And so, they're off. The official starting gun for this year's election campaign was fired at midnight on Monday when the Scottish Parliament was dissolved - although the participants have been at it for weeks. It will be of interest to see what impact education will have during the contest, whatever the intentions of First Minister McConnell to make it Labour's priority. Education will certainly be highlighted by each party as they focus on the various issues on particular days. But it is in the nature of election campaigns that the parties will try to spike each others' guns and a betting man might not fancy the chances of education featuring above the din surrounding the independence referendum, pensions, the Iraq war, the Blair factor, and so on.
Labour, the SNP, Conservatives and, presumably, the Liberal Democrats (if anyone wants to partner them) are all committed to bringing in an education act during their early days in government. That much we know. Themes are beginning to emerge and, with the Tories no longer intent on removing education from local authorities (after all, they may be running some of them if the new PR voting system for councils does them any favours), the parties have more in common than their rhetoric might suggest. Skills, standards, class sizes, mainstreaming, discipline and student debt will be at the heart of all the manifestos.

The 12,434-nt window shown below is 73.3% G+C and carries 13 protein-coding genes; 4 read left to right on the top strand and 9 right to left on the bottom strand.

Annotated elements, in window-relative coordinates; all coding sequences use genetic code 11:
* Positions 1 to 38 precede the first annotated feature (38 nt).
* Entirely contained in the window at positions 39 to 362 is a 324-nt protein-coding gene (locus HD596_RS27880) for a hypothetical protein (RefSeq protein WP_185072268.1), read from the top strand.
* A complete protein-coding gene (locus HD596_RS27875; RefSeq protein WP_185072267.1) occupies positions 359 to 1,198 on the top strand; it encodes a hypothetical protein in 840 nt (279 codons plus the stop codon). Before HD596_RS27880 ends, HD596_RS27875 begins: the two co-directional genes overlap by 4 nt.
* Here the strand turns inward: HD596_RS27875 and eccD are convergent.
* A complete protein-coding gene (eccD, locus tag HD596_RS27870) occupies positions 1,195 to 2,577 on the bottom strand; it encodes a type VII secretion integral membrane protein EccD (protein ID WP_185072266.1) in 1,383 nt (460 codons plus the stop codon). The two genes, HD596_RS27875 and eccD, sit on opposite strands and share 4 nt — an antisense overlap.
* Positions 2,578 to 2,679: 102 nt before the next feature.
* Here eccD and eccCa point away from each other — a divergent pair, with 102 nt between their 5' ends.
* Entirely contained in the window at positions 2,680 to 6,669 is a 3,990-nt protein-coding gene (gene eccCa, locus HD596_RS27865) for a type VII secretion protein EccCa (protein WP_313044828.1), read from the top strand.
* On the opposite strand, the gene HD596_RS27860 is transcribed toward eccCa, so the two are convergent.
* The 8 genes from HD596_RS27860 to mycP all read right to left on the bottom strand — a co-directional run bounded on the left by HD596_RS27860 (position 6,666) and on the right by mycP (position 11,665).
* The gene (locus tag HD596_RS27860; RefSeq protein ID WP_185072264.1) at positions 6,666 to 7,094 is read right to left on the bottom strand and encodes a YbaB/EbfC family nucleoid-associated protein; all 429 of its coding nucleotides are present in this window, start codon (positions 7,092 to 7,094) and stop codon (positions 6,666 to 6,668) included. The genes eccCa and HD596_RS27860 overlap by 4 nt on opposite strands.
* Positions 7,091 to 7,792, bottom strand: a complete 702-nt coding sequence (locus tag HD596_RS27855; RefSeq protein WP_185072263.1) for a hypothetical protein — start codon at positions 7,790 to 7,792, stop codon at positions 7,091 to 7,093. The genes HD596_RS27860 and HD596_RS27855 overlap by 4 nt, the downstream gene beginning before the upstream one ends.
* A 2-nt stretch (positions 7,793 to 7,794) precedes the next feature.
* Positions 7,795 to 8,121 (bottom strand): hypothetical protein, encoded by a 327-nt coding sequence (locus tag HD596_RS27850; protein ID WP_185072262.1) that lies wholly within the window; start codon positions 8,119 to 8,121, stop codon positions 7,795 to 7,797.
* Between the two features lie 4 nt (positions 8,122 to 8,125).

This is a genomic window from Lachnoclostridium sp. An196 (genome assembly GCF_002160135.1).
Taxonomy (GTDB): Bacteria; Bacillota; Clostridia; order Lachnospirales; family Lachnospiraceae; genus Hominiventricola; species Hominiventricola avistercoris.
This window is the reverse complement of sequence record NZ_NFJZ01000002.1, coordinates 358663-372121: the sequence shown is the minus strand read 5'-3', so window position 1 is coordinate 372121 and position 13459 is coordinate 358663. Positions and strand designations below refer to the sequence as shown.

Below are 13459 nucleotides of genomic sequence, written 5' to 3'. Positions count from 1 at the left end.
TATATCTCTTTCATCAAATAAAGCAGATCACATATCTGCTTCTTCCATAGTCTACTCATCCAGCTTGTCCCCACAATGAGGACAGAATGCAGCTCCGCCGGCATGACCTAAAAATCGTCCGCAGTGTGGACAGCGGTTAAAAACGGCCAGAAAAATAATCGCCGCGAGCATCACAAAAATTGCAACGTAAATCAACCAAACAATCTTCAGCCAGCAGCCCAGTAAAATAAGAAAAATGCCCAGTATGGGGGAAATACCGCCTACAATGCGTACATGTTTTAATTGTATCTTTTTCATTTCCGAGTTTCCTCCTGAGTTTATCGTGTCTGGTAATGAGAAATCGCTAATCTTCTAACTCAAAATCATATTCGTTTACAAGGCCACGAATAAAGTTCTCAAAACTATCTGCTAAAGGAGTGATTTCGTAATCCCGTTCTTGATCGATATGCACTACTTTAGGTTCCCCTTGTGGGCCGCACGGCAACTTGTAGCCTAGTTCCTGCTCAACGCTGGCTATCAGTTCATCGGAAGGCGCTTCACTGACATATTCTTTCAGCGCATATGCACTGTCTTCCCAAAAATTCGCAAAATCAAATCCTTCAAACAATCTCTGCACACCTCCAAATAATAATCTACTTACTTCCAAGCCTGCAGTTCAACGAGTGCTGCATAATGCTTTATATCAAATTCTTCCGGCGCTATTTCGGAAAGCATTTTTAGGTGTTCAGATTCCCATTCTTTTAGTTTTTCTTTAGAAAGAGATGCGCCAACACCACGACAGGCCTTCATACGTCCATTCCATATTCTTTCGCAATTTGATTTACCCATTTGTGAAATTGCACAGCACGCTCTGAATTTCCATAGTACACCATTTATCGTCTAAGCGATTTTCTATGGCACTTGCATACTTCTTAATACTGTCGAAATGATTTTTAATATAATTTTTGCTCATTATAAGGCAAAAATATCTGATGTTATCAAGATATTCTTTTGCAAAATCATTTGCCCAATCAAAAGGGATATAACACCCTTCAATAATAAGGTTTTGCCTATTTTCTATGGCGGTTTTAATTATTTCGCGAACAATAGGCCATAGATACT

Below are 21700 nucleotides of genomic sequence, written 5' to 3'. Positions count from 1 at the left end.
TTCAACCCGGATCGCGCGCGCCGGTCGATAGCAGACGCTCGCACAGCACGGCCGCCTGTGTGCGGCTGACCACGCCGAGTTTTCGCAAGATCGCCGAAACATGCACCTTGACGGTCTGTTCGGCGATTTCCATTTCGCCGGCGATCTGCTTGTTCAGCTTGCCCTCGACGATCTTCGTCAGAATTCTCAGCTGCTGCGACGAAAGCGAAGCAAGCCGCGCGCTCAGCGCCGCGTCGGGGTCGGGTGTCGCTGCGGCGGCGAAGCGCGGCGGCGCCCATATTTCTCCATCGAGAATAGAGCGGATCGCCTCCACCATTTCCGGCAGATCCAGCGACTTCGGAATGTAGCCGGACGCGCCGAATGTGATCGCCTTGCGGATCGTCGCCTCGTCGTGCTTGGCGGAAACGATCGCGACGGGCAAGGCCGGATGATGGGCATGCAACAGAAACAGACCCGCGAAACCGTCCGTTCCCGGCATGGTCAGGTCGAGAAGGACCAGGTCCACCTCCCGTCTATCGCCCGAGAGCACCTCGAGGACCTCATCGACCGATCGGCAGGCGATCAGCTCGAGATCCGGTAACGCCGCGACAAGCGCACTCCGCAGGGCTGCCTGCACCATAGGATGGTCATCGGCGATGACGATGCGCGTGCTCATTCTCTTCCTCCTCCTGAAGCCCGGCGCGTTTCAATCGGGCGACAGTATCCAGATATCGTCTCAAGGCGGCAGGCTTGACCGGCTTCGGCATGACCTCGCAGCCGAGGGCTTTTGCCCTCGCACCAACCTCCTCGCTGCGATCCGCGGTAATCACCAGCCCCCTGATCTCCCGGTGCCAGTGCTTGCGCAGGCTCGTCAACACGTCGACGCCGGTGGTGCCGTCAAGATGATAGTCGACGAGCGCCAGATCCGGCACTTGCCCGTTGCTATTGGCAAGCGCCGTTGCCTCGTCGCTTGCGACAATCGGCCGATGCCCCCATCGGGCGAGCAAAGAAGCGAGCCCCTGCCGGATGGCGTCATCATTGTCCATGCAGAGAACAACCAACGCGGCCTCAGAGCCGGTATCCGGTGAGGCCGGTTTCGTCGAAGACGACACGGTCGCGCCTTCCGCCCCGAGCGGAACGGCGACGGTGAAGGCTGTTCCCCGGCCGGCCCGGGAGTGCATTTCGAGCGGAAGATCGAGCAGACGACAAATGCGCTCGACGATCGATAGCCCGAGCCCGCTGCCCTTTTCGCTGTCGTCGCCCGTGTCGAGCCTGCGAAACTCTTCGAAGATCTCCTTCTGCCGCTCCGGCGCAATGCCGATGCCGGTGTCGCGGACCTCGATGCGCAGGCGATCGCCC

Although one Labour Westminster manifesto was famously described as "the longest suicide note in history", these party documents can amount to the most unrealistic notes in history. The election results, the horse-trading between the parties in any subsequent coalition and the wishes of the new parliament represent the reality checks. The election ephemera, whether on education or otherwise, should not be confused with the substance of what is to follow.